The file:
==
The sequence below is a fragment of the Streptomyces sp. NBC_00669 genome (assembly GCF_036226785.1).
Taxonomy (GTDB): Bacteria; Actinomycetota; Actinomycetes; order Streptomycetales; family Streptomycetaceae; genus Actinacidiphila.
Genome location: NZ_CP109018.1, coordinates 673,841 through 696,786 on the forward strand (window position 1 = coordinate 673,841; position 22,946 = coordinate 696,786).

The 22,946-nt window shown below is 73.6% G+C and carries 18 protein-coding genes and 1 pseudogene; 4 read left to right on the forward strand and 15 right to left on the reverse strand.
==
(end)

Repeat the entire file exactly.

The sequence below is a fragment of the Streptomyces sp. NBC_00669 genome (assembly GCF_036226785.1).
Taxonomy (GTDB): Bacteria; Actinomycetota; Actinomycetes; order Streptomycetales; family Streptomycetaceae; genus Actinacidiphila.
Genome location: NZ_CP109018.1, coordinates 673,841 through 696,786 on the forward strand (window position 1 = coordinate 673,841; position 22,946 = coordinate 696,786).

The 22,946-nt window shown below is 73.6% G+C and carries 18 protein-coding genes and 1 pseudogene; 4 read left to right on the forward strand and 15 right to left on the reverse strand.